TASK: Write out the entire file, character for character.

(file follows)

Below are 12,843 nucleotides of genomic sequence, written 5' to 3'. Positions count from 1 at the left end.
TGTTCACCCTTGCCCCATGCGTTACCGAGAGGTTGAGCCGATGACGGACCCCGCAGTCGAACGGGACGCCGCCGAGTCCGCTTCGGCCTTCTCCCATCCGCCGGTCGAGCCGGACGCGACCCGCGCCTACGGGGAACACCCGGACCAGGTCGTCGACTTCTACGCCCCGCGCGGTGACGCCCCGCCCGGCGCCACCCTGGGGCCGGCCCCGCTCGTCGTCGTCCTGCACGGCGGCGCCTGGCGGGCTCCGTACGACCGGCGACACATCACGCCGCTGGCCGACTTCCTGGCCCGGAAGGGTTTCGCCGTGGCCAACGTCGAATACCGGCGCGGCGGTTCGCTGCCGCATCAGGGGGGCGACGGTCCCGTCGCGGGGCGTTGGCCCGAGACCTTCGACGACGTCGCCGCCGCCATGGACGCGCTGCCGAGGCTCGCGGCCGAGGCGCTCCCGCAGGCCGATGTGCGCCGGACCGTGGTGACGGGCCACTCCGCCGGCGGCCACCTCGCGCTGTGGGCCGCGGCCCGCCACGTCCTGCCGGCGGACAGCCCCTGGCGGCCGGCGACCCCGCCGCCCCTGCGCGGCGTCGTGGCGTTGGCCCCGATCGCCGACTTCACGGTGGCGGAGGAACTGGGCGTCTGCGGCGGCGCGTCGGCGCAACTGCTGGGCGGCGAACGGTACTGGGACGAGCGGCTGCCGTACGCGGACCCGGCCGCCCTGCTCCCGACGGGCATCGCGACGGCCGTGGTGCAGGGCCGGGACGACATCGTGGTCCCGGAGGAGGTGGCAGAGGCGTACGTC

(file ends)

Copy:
Below are 12,843 nucleotides of genomic sequence, written 5' to 3'. Positions count from 1 at the left end.
TGTTCACCCTTGCCCCATGCGTTACCGAGAGGTTGAGCCGATGACGGACCCCGCAGTCGAACGGGACGCCGCCGAGTCCGCTTCGGCCTTCTCCCATCCGCCGGTCGAGCCGGACGCGACCCGCGCCTACGGGGAACACCCGGACCAGGTCGTCGACTTCTACGCCCCGCGCGGTGACGCCCCGCCCGGCGCCACCCTGGGGCCGGCCCCGCTCGTCGTCGTCCTGCACGGCGGCGCCTGGCGGGCTCCGTACGACCGGCGACACATCACGCCGCTGGCCGACTTCCTGGCCCGGAAGGGTTTCGCCGTGGCCAACGTCGAATACCGGCGCGGCGGTTCGCTGCCGCATCAGGGGGGCGACGGTCCCGTCGCGGGGCGTTGGCCCGAGACCTTCGACGACGTCGCCGCCGCCATGGACGCGCTGCCGAGGCTCGCGGCCGAGGCGCTCCCGCAGGCCGATGTGCGCCGGACCGTGGTGACGGGCCACTCCGCCGGCGGCCACCTCGCGCTGTGGGCCGCGGCCCGCCACGTCCTGCCGGCGGACAGCCCCTGGCGGCCGGCGACCCCGCCGCCCCTGCGCGGCGTCGTGGCGTTGGCCCCGATCGCCGACTTCACGGTGGCGGAGGAACTGGGCGTCTGCGGCGGCGCGTCGGCGCAACTGCTGGGCGGCGAACGGTACTGGGACGAGCGGCTGCCGTACGCGGACCCGGCCGCCCTGCTCCCGACGGGCATCGCGACGGCCGTGGTGCAGGGCCGGGACGACATCGTGGTCCCGGAGGAGGTGGCAGAGGCGTACGTC